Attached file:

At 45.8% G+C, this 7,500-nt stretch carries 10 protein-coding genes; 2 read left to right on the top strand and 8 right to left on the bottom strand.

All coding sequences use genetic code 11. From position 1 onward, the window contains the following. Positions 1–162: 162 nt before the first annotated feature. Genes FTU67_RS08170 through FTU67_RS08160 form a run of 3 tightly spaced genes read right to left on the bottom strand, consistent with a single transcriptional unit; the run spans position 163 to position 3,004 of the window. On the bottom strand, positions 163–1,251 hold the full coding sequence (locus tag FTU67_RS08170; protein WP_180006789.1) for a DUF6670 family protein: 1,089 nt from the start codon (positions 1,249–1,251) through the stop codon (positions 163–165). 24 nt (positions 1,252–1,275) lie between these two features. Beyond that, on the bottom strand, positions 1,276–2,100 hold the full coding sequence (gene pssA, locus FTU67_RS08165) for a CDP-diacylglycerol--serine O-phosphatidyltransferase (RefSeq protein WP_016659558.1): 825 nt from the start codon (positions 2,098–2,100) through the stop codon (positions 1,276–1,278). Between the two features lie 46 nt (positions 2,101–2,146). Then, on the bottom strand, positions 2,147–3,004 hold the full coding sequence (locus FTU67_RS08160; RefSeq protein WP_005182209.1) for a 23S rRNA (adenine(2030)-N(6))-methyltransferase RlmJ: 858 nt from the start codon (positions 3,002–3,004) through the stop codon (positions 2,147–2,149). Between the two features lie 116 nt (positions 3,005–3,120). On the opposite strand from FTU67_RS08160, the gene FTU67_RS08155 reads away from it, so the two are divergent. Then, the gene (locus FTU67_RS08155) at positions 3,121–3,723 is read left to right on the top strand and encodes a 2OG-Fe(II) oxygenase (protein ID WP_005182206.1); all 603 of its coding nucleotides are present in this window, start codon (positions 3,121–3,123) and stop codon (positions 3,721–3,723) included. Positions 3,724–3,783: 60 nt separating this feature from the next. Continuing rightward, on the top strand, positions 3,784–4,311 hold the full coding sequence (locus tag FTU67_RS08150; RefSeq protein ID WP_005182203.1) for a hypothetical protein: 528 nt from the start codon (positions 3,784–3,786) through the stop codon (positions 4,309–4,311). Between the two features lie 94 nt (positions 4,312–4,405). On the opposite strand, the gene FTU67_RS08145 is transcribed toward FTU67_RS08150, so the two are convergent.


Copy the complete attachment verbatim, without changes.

At 45.8% G+C, this 7,500-nt stretch carries 10 protein-coding genes; 2 read left to right on the top strand and 8 right to left on the bottom strand.

All coding sequences use genetic code 11. From position 1 onward, the window contains the following. Positions 1–162: 162 nt before the first annotated feature. Genes FTU67_RS08170 through FTU67_RS08160 form a run of 3 tightly spaced genes read right to left on the bottom strand, consistent with a single transcriptional unit; the run spans position 163 to position 3,004 of the window. On the bottom strand, positions 163–1,251 hold the full coding sequence (locus tag FTU67_RS08170; protein WP_180006789.1) for a DUF6670 family protein: 1,089 nt from the start codon (positions 1,249–1,251) through the stop codon (positions 163–165). 24 nt (positions 1,252–1,275) lie between these two features. Beyond that, on the bottom strand, positions 1,276–2,100 hold the full coding sequence (gene pssA, locus FTU67_RS08165) for a CDP-diacylglycerol--serine O-phosphatidyltransferase (RefSeq protein WP_016659558.1): 825 nt from the start codon (positions 2,098–2,100) through the stop codon (positions 1,276–1,278). Between the two features lie 46 nt (positions 2,101–2,146). Then, on the bottom strand, positions 2,147–3,004 hold the full coding sequence (locus FTU67_RS08160; RefSeq protein WP_005182209.1) for a 23S rRNA (adenine(2030)-N(6))-methyltransferase RlmJ: 858 nt from the start codon (positions 3,002–3,004) through the stop codon (positions 2,147–2,149). Between the two features lie 116 nt (positions 3,005–3,120). On the opposite strand from FTU67_RS08160, the gene FTU67_RS08155 reads away from it, so the two are divergent. Then, the gene (locus FTU67_RS08155) at positions 3,121–3,723 is read left to right on the top strand and encodes a 2OG-Fe(II) oxygenase (protein ID WP_005182206.1); all 603 of its coding nucleotides are present in this window, start codon (positions 3,121–3,123) and stop codon (positions 3,721–3,723) included. Positions 3,724–3,783: 60 nt separating this feature from the next. Continuing rightward, on the top strand, positions 3,784–4,311 hold the full coding sequence (locus tag FTU67_RS08150; RefSeq protein ID WP_005182203.1) for a hypothetical protein: 528 nt from the start codon (positions 3,784–3,786) through the stop codon (positions 4,309–4,311). Between the two features lie 94 nt (positions 4,312–4,405). On the opposite strand, the gene FTU67_RS08145 is transcribed toward FTU67_RS08150, so the two are convergent.